Theatre review: The Old Woman, Manchester International Festival
Paul Vallely is visiting professor in Public Ethics at the University of Chester and a senior research fellow at the Brooks World Poverty Institute at the University of Manchester. He writes on ethical, political and cultural issues. He has a fortnightly column in the Independent on Sunday and also writes for the New York Times and the Church Times. His latest book is Pope Francis – Untying the Knots. He was co-author of the report of the Commission for Africa and has chaired several development charities.
Friday 05 July 2013
It would help if you read Daniil Kharms’ short story before you go to see The Old Woman which opened this year’s biennial Manchester International Festival. It would help. But not a lot.
For those who with no inkling of what to expect from the combination of one of the 20th century’s greatest ballet dancers, Mikhail Baryshnikov, the maverick Hollywood actor William Dafoe and the experimental theatre director Robert Wilson there was a clue in the foredrop curtain. It was a bucolic 18th century scene adulterated with schoolboy graffiti. Suspended before it was the cut-out of a top-hatted man in Victorian garb looking like a drawing from Edward Lear. Nonsense was the order of the day.
Except nonsense is a British word. Continentals preferred Absurdist. We were in the world of Jarry, Artaud, Ionesco, Genet, Dürrenmatt and Beckett. This was nonsense with an existential dimension. You could create your own significance: the clock at quarter to three was a straight line, just as a line with a break was an angle but a line broken at every point was a curve. You could be, in Kierkegaard’s words, brought to a standstill by your own powers of reflection. Kharms was a Russian, but in the same Absurdist/Dadaist/Surrealist mode. He must have seemed very wild in his day but now he looks a bit après-garde.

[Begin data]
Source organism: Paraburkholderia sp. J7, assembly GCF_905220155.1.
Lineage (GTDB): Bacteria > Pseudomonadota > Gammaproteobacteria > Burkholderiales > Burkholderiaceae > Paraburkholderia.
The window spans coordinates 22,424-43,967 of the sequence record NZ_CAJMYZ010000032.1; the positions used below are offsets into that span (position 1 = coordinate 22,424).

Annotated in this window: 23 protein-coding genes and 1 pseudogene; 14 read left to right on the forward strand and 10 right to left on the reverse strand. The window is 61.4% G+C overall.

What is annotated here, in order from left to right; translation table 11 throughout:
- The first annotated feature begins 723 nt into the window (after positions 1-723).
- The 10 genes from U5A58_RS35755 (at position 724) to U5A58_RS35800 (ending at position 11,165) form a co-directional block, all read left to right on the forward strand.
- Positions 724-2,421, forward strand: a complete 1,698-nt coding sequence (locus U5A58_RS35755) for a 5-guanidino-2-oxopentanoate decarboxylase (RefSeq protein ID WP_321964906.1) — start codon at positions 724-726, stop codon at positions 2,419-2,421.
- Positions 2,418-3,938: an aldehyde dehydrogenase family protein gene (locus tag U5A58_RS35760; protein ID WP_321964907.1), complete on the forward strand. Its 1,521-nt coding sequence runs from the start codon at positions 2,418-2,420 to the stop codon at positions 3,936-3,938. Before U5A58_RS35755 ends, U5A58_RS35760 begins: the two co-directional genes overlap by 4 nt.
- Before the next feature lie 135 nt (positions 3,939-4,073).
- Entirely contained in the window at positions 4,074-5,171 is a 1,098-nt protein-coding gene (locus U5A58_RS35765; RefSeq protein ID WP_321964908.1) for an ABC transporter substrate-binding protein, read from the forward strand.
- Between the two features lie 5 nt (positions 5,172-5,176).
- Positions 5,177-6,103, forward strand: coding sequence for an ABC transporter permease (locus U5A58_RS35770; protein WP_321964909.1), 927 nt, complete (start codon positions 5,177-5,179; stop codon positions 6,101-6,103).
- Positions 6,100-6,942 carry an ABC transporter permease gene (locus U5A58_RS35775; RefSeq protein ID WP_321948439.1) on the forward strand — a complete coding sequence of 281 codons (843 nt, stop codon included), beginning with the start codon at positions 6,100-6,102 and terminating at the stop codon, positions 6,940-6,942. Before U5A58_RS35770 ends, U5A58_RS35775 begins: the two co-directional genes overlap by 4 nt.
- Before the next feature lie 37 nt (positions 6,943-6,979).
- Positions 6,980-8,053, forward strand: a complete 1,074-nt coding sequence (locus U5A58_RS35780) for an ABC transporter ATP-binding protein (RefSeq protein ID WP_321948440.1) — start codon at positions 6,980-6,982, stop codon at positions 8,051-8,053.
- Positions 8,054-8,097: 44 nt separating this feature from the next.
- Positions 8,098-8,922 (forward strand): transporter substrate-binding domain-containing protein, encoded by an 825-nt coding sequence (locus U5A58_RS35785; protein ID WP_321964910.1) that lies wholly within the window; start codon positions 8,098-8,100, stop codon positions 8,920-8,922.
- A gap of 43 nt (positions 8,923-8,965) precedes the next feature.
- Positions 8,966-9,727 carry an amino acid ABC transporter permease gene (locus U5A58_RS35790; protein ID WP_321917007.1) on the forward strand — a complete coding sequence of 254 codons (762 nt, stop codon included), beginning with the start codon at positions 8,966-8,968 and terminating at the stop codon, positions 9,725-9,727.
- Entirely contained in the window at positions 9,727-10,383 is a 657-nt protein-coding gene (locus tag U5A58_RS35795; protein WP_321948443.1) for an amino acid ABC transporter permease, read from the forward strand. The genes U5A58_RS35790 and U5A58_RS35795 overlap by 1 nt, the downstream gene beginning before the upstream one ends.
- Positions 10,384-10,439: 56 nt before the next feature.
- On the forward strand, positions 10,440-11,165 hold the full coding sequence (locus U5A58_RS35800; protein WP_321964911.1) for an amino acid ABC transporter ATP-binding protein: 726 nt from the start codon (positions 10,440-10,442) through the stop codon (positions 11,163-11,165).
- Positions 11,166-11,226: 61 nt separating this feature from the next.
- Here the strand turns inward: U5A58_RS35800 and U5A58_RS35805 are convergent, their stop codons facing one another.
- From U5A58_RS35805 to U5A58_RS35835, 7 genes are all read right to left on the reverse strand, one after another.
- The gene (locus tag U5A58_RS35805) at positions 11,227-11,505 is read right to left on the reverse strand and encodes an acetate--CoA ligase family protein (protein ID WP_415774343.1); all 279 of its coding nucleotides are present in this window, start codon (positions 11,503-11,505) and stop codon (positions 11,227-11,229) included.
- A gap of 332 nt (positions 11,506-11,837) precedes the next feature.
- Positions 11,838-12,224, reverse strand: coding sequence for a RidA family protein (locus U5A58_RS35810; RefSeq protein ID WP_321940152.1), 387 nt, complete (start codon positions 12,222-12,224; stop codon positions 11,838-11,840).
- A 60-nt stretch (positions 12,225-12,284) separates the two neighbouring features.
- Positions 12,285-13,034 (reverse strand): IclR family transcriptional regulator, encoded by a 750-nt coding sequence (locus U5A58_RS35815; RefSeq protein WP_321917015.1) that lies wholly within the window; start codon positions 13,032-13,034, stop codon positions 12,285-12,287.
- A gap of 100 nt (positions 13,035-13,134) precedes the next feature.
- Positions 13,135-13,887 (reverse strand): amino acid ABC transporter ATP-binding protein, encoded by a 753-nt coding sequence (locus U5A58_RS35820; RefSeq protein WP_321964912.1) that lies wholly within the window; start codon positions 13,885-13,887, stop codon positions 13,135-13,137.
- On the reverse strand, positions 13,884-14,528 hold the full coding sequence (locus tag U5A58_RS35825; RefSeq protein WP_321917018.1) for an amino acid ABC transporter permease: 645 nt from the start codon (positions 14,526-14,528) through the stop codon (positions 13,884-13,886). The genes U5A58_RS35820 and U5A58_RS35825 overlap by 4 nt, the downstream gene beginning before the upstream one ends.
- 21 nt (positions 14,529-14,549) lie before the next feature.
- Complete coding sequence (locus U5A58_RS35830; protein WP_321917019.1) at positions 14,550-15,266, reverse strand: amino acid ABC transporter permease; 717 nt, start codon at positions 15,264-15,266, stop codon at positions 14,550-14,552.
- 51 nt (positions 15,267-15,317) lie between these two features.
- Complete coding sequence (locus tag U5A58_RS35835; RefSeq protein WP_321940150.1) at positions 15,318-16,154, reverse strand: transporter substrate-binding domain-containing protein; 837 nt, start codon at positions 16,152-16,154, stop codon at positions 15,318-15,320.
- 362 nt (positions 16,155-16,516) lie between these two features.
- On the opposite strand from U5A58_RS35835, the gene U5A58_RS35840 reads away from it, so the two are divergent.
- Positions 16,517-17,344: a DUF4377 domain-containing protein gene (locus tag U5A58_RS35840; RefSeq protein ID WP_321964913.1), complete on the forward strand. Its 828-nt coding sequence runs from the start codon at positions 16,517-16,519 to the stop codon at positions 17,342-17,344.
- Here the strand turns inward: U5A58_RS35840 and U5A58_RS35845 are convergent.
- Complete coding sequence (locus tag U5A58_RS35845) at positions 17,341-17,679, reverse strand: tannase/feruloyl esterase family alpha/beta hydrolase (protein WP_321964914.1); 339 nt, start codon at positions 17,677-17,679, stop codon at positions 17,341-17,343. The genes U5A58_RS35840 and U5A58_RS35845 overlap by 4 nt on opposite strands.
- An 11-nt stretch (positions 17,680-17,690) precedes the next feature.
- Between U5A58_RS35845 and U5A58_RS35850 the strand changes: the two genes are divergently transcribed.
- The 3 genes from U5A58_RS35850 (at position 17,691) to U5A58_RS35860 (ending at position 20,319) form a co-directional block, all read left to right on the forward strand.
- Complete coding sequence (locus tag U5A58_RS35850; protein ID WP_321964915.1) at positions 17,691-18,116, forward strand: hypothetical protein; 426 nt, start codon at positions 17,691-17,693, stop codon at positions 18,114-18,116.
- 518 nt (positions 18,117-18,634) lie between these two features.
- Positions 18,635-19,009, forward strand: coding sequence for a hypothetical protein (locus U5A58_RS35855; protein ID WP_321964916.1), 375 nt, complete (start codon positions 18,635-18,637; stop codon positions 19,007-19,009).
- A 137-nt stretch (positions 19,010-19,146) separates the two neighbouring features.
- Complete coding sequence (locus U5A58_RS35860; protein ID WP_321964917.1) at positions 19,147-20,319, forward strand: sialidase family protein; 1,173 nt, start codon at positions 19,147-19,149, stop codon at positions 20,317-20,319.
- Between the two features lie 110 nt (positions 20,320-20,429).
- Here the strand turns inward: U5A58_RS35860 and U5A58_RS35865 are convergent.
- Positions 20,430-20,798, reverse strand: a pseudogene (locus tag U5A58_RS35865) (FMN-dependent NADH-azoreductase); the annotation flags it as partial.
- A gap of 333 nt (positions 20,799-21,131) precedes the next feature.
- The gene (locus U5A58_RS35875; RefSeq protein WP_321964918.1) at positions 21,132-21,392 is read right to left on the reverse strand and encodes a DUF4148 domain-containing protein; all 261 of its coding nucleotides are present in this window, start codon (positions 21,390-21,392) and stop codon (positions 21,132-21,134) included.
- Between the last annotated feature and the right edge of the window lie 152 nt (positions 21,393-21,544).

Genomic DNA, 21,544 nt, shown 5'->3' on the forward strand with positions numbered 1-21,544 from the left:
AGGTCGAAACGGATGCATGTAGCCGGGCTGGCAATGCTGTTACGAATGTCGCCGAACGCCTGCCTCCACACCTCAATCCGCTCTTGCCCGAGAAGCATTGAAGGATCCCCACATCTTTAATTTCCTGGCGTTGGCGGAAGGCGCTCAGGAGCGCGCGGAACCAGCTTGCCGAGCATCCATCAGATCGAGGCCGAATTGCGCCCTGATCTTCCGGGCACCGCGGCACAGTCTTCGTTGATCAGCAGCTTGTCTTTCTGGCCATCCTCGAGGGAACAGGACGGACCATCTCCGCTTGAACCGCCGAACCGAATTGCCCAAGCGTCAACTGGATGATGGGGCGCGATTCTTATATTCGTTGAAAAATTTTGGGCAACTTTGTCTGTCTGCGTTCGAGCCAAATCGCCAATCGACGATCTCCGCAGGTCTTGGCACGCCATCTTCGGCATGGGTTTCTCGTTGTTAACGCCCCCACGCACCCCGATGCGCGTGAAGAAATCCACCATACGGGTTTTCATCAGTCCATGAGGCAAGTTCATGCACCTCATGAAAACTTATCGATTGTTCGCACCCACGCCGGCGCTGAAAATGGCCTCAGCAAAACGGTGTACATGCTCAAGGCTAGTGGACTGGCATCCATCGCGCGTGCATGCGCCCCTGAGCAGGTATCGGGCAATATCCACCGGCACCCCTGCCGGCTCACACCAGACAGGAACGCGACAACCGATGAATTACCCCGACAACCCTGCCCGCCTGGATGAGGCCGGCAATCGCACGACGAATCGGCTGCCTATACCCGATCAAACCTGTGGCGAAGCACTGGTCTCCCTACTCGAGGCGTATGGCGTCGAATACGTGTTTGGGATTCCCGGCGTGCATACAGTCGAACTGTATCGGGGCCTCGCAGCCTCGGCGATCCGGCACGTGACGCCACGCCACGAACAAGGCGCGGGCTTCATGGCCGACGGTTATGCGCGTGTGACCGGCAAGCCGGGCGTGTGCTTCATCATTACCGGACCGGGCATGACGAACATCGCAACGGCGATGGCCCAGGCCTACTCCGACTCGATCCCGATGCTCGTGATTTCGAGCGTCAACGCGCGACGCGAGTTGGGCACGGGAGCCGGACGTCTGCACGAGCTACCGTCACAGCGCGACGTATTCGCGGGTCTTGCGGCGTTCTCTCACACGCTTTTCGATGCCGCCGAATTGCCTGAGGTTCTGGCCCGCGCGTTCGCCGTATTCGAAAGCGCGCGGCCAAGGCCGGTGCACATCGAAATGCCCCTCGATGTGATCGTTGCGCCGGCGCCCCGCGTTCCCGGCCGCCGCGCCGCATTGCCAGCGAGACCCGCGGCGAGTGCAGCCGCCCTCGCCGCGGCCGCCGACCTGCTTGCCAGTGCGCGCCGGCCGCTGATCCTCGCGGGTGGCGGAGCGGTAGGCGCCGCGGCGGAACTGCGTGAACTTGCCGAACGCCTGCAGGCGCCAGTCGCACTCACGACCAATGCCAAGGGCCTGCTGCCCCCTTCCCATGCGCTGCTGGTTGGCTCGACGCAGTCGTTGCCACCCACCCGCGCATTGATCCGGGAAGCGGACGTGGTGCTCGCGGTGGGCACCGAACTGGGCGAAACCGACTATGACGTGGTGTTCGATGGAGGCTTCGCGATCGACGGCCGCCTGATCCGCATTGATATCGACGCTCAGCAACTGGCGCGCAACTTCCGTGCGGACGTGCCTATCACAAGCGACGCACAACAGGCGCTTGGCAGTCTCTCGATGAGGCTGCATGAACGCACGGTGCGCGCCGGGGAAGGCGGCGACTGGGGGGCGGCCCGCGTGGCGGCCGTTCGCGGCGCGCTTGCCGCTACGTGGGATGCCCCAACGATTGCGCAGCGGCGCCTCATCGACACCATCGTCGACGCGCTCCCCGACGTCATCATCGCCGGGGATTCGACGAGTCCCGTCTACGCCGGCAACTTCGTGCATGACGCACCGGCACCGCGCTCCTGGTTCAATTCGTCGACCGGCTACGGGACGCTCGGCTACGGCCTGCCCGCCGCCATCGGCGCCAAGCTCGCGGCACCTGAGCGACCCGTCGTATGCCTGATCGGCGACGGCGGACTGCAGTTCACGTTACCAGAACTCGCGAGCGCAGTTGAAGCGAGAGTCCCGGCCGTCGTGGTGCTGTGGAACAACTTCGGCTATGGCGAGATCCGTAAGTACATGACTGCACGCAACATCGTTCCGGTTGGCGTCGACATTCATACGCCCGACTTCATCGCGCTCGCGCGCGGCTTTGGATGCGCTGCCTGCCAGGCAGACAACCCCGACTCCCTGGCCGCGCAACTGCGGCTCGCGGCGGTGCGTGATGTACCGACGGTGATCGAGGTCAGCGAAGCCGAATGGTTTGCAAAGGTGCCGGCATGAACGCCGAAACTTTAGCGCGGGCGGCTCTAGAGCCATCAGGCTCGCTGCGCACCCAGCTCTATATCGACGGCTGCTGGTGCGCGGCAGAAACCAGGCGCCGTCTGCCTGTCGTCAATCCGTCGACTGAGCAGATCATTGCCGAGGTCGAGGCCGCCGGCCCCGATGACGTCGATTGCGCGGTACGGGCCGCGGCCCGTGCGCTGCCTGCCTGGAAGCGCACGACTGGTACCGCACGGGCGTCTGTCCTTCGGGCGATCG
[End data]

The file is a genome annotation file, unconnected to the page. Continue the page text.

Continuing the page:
It was all done brilliantly. Robert Wilson conjured a sequence, or rather series, of vignettes which were by turns moving, cruel, witty and occasionally laugh-out loud funny. Wilson is not a director so much as a sculptor in light, shape and movement. To an effective score by Hall Wilner he coached evocative performances of primary colours style, pathos and humour from Baryshnikov and Dafoe who moved seamlessly through vaudeville, silent movie, commedia del arte, music hall to the Mr Whippy-haired Joker of Batman fame.
It was a five star production. But it gets only four because there is something fundamentally unsatisfying about Absurdism. It takes the grammar of reality and fills it with emptiness. In the end it was like listening to someone bore on with an detailed account of a dream they have just had. A vivid and Technicolor dream. But, unlike sculpture, theatre needs a story. Here was no narrative, just a series of strange beautiful breathtaking memorable haunting and mesmeric events which added up to less than the sum of their parts.
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